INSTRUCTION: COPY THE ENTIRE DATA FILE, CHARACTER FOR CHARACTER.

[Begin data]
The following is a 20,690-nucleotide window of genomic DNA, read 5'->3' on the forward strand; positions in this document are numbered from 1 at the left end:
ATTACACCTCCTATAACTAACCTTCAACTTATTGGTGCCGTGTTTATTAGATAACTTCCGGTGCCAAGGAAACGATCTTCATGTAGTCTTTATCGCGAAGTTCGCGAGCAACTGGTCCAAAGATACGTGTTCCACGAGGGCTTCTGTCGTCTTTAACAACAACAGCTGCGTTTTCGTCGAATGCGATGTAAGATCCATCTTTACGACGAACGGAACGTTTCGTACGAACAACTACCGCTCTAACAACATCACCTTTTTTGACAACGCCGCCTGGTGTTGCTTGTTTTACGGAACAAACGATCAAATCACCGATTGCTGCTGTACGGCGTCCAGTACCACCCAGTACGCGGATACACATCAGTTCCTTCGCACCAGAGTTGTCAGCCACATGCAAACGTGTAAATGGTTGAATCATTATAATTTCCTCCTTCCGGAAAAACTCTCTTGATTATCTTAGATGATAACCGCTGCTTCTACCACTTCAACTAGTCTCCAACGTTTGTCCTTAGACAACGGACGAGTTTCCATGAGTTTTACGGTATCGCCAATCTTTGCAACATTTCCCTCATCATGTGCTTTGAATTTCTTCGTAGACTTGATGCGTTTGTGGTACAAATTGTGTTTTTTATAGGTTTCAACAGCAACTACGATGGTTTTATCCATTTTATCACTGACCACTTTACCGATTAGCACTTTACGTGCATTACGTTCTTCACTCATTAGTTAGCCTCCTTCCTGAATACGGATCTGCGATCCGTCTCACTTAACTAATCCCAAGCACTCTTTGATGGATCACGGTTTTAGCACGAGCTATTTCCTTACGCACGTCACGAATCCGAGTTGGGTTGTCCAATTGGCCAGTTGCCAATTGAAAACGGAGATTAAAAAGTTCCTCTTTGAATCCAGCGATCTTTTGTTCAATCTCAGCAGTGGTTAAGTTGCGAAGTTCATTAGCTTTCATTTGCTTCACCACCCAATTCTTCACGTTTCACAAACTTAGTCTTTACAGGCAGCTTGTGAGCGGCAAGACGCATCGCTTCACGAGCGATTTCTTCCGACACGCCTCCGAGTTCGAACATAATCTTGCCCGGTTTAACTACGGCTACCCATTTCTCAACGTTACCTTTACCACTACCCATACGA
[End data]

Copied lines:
The following is a 20,690-nucleotide window of genomic DNA, read 5'->3' on the forward strand; positions in this document are numbered from 1 at the left end:
ATTACACCTCCTATAACTAACCTTCAACTTATTGGTGCCGTGTTTATTAGATAACTTCCGGTGCCAAGGAAACGATCTTCATGTAGTCTTTATCGCGAAGTTCGCGAGCAACTGGTCCAAAGATACGTGTTCCACGAGGGCTTCTGTCGTCTTTAACAACAACAGCTGCGTTTTCGTCGAATGCGATGTAAGATCCATCTTTACGACGAACGGAACGTTTCGTACGAACAACTACCGCTCTAACAACATCACCTTTTTTGACAACGCCGCCTGGTGTTGCTTGTTTTACGGAACAAACGATCAAATCACCGATTGCTGCTGTACGGCGTCCAGTACCACCCAGTACGCGGATACACATCAGTTCCTTCGCACCAGAGTTGTCAGCCACATGCAAACGTGTAAATGGTTGAATCATTATAATTTCCTCCTTCCGGAAAAACTCTCTTGATTATCTTAGATGATAACCGCTGCTTCTACCACTTCAACTAGTCTCCAACGTTTGTCCTTAGACAACGGACGAGTTTCCATGAGTTTTACGGTATCGCCAATCTTTGCAACATTTCCCTCATCATGTGCTTTGAATTTCTTCGTAGACTTGATGCGTTTGTGGTACAAATTGTGTTTTTTATAGGTTTCAACAGCAACTACGATGGTTTTATCCATTTTATCACTGACCACTTTACCGATTAGCACTTTACGTGCATTACGTTCTTCACTCATTAGTTAGCCTCCTTCCTGAATACGGATCTGCGATCCGTCTCACTTAACTAATCCCAAGCACTCTTTGATGGATCACGGTTTTAGCACGAGCTATTTCCTTACGCACGTCACGAATCCGAGTTGGGTTGTCCAATTGGCCAGTTGCCAATTGAAAACGGAGATTAAAAAGTTCCTCTTTGAATCCAGCGATCTTTTGTTCAATCTCAGCAGTGGTTAAGTTGCGAAGTTCATTAGCTTTCATTTGCTTCACCACCCAATTCTTCACGTTTCACAAACTTAGTCTTTACAGGCAGCTTGTGAGCGGCAAGACGCATCGCTTCACGAGCGATTTCTTCCGACACGCCTCCGAGTTCGAACATAATCTTGCCCGGTTTAACTACGGCTACCCATTTCTCAACGTTACCTTTACCACTACCCATACGA